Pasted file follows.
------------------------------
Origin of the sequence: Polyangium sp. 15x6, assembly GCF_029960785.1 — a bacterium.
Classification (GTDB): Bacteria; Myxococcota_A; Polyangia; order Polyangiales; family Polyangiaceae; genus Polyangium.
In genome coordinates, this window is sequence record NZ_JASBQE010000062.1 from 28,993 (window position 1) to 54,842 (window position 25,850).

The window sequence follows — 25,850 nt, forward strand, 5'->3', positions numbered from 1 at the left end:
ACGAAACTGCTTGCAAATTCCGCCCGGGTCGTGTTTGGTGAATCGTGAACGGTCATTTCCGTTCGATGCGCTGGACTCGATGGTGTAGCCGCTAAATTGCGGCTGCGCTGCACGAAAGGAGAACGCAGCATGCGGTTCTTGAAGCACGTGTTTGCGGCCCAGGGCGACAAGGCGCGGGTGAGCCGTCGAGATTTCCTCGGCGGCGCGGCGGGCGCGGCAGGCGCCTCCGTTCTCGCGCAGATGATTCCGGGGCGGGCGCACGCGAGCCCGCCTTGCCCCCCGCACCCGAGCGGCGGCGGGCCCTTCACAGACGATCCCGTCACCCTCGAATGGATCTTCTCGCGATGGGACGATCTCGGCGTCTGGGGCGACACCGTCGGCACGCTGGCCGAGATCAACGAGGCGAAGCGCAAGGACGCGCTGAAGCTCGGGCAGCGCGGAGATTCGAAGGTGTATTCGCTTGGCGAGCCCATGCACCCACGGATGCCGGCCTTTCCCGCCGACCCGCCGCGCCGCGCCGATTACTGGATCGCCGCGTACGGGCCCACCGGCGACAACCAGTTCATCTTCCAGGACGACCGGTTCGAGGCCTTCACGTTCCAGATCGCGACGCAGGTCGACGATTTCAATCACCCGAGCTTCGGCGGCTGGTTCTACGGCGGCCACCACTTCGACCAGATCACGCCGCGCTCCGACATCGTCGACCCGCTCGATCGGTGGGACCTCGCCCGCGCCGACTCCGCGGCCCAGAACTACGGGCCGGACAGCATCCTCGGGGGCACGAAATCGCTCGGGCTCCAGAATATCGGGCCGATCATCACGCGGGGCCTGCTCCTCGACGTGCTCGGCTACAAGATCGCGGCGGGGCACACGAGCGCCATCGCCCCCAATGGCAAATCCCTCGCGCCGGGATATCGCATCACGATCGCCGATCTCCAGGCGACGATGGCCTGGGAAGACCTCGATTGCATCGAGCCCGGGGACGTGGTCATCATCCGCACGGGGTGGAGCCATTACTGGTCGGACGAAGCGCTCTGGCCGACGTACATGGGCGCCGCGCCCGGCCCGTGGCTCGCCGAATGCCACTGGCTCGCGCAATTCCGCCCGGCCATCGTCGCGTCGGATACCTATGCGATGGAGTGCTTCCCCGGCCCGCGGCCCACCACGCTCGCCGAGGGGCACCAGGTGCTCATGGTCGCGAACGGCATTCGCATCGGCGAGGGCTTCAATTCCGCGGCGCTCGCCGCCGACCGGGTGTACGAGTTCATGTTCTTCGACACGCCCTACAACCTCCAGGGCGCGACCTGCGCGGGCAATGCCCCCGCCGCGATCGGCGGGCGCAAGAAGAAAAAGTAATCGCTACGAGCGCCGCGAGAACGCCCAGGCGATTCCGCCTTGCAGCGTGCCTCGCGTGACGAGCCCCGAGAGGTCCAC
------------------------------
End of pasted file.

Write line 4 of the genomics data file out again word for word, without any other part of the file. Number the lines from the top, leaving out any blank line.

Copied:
The window sequence follows — 25,850 nt, forward strand, 5'->3', positions numbered from 1 at the left end: